National Groups Take Texas to Court Over Anti-Abortion Law

State legislators discussed abortion and women’s healthcare at a conference last week. - Mary Tuma
Mary Tuma
State legislators discussed abortion and women’s healthcare at a conference last week.

As anticipated, reproductive rights groups officially mounted their legal challenge to Texas’ controversial anti-abortion legislation last Friday, beginning what they call just the “latest chapter” in a “long fight” against the draconian law.

House Bill 2, signed into law by Gov. Rick Perry in July, drew thousands of citizen protestors and attracted nationwide attention to the conservative-led effort to restrict women’s health care in Texas. Taking to the grounds of the Capitol in protest, advocacy groups led an unprecedented effort to halt HB2 as it made its way through the Texas Legislature’s two specially called (and loophole-laden) sessions.

Now, reproductive freedom fighters are bringing the battle to the courtroom.

Jointly filed by Planned Parenthood Federation of America, the Center for Reproductive Rights, the American Civil Liberties Union and George Brothers Kincaid & Horton, a Texas-based law firm, the suit represents more than a dozen health care providers who consider the law harmful to their patients and unconstitutional.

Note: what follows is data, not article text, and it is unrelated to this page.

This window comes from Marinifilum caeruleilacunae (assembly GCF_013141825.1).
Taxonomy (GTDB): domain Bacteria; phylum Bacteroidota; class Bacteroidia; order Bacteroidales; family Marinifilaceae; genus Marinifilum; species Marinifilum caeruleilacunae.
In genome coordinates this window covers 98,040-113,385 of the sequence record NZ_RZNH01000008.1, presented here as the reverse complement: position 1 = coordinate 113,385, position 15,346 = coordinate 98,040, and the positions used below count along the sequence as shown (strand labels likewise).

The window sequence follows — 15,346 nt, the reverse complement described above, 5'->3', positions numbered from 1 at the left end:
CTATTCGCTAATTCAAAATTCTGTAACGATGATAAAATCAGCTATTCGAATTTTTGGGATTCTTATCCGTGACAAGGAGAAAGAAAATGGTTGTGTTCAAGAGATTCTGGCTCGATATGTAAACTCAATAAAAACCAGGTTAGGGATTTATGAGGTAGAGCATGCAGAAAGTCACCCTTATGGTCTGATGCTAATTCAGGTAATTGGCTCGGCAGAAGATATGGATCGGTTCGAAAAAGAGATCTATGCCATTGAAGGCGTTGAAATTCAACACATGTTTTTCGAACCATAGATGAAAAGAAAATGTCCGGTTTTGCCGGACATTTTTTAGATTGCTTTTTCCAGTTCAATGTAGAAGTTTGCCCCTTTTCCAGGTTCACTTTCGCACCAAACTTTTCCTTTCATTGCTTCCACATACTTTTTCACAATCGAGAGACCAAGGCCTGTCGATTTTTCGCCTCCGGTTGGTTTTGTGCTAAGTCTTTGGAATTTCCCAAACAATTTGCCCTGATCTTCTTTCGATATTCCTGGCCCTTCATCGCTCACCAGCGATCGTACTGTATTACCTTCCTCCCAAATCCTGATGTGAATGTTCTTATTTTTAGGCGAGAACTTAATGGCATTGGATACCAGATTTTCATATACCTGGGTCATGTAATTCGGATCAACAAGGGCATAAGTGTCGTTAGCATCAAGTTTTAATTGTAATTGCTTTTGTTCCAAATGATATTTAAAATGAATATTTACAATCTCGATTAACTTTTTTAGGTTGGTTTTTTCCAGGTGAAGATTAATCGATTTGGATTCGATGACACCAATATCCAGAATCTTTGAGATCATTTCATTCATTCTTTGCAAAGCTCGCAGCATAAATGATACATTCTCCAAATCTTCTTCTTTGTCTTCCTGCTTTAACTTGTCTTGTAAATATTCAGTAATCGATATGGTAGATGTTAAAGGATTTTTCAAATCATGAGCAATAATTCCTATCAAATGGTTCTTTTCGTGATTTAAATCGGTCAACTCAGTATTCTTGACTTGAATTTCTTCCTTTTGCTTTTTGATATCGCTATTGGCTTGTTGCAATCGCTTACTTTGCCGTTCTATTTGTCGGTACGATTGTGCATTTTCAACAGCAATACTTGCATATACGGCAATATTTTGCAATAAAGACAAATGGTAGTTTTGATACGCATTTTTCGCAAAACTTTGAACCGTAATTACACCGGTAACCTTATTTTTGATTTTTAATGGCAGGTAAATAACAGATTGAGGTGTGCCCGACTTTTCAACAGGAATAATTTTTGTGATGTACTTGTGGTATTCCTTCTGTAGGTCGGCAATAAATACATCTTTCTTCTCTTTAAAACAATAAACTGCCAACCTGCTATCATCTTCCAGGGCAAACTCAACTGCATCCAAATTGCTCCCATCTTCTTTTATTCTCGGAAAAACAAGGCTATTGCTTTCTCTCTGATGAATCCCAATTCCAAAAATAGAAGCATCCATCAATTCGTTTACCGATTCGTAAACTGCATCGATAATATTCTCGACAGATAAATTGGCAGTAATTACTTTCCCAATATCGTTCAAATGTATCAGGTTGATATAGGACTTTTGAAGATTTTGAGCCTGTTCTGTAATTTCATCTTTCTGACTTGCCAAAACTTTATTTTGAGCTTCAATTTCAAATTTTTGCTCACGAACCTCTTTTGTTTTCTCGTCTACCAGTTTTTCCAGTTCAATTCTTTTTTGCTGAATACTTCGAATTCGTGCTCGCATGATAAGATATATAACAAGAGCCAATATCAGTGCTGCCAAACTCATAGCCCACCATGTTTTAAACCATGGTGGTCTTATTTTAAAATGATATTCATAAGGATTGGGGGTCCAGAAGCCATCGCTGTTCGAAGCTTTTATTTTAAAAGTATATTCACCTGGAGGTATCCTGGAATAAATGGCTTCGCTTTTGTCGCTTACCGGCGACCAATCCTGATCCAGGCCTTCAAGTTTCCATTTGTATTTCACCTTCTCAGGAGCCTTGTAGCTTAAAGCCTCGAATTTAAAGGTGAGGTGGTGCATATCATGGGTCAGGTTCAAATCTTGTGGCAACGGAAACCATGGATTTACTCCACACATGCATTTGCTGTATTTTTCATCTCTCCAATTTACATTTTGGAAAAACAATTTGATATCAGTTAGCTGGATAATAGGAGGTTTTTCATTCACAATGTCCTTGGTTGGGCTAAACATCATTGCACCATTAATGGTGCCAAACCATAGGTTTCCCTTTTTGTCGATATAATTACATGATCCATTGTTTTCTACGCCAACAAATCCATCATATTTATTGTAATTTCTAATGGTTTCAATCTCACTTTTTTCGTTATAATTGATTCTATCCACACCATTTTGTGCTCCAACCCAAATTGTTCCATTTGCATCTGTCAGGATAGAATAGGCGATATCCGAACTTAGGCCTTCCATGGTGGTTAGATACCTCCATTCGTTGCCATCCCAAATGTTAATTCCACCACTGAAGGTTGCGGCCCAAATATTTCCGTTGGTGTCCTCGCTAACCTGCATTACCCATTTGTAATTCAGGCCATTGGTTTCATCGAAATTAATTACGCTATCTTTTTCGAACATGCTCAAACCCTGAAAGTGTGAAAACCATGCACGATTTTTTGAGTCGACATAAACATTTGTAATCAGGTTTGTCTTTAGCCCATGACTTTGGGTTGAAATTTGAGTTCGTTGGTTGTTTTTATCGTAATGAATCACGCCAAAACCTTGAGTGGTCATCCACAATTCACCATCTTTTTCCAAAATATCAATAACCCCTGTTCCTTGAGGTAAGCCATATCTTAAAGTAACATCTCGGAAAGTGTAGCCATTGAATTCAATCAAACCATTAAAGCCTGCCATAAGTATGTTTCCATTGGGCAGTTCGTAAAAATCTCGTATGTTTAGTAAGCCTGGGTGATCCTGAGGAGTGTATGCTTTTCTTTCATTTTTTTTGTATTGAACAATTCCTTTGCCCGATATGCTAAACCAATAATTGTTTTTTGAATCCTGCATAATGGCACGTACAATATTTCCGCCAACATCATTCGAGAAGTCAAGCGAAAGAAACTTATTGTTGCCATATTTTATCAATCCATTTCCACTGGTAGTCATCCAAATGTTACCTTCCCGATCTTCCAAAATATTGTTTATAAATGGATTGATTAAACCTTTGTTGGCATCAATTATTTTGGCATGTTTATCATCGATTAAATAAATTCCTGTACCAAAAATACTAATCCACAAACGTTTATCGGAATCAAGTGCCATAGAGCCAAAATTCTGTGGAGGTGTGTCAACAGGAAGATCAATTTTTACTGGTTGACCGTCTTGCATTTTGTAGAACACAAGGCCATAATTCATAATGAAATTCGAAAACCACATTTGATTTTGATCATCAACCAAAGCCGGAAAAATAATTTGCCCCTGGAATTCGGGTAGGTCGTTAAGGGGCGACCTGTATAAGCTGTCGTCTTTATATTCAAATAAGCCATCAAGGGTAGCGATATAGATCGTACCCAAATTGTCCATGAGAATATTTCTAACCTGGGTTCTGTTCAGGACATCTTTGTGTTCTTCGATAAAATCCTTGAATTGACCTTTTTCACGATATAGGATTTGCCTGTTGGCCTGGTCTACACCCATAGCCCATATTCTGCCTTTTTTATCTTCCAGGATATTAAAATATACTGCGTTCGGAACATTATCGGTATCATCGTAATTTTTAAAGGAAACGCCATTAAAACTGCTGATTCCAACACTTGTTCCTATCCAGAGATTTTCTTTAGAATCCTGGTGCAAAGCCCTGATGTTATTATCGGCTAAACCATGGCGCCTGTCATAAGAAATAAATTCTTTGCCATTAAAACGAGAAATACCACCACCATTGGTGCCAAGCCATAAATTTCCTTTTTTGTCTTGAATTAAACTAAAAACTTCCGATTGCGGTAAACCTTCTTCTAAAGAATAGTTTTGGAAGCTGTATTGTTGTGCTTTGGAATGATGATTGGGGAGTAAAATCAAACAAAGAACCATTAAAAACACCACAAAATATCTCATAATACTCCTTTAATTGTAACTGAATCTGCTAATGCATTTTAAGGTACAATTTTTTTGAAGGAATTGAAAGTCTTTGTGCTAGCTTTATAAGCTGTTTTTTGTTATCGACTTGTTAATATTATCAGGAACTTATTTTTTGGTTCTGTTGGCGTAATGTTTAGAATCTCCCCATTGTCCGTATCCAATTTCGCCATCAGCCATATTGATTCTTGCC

Planned Parenthood v. Abbott will tackle two provisions within the omnibus bill: a requirement that compels physicians to secure admitting privileges to a hospital within 30 miles of where the abortion procedure is performed and restrictions that force women to follow outdated protocol when taking abortion-inducing drugs–conditions they describe that will have the “most immediate” and “far-reaching” impact on women’s health. Those restrictions take effect October 29; the plaintiffs hope to win (at least) a preliminary injunction before then.

The law “imposes medically unwarranted and burdensome requirements that will dramatically reduce access to abortion in Texas,” the plaintiffs write. Women living west of I-35 and east of El Paso will be removed from real access to abortions when the legislation is fully enacted, the suit warns. It would erase at least one-third of the state’s licensed abortion centers and wipe out access to the procedure in “vast stretches” of Texas including cities like Lubbock, Fort Worth, Waco, McAllen, Harlingen and Killeen, according to the advocacy groups.

Attorneys with the national branch of Planned Parenthood are representing centers all across Texas, including San Antonio. The Center for Reproductive Rights will act for Whole Woman’s Health centers, which has a clinic in San Antonio. They claim that if the medication aspect of the law is allowed to take effect, PP San Antonio will completely stop providing abortions at two of its three centers. The same goes for the Whole Woman’s Health center in SA, if physician admitting privileges are enforced.

Overall, the legislation is widely expected to shutter all but five abortion centers in the state due to onerous regulation that reproductive health leaders affirm are unnecessary, ideologically motivated and will not have the (supposedly) desired effect of creating a safe environment for women’s health, as the Current’s August 14 cover story previously reported.